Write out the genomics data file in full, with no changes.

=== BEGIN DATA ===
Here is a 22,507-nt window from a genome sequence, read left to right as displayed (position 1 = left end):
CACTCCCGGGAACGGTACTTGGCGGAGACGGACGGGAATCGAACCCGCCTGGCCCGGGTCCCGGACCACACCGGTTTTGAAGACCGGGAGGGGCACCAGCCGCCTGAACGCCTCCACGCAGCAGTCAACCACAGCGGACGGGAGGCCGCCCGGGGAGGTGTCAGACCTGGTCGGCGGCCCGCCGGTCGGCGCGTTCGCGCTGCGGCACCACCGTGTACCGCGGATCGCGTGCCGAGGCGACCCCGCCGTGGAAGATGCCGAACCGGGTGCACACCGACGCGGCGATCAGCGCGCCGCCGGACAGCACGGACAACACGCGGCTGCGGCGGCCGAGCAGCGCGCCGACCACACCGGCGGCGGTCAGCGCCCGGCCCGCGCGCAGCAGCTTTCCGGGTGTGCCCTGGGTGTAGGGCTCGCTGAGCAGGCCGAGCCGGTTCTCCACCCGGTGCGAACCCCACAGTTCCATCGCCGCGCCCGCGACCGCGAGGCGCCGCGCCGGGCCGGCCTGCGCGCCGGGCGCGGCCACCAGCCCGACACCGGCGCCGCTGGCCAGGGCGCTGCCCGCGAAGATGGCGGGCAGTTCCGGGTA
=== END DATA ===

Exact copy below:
Here is a 22,507-nt window from a genome sequence, read left to right as displayed (position 1 = left end):
CACTCCCGGGAACGGTACTTGGCGGAGACGGACGGGAATCGAACCCGCCTGGCCCGGGTCCCGGACCACACCGGTTTTGAAGACCGGGAGGGGCACCAGCCGCCTGAACGCCTCCACGCAGCAGTCAACCACAGCGGACGGGAGGCCGCCCGGGGAGGTGTCAGACCTGGTCGGCGGCCCGCCGGTCGGCGCGTTCGCGCTGCGGCACCACCGTGTACCGCGGATCGCGTGCCGAGGCGACCCCGCCGTGGAAGATGCCGAACCGGGTGCACACCGACGCGGCGATCAGCGCGCCGCCGGACAGCACGGACAACACGCGGCTGCGGCGGCCGAGCAGCGCGCCGACCACACCGGCGGCGGTCAGCGCCCGGCCCGCGCGCAGCAGCTTTCCGGGTGTGCCCTGGGTGTAGGGCTCGCTGAGCAGGCCGAGCCGGTTCTCCACCCGGTGCGAACCCCACAGTTCCATCGCCGCGCCCGCGACCGCGAGGCGCCGCGCCGGGCCGGCCTGCGCGCCGGGCGCGGCCACCAGCCCGACACCGGCGCCGCTGGCCAGGGCGCTGCCCGCGAAGATGGCGGGCAGTTCCGGGTA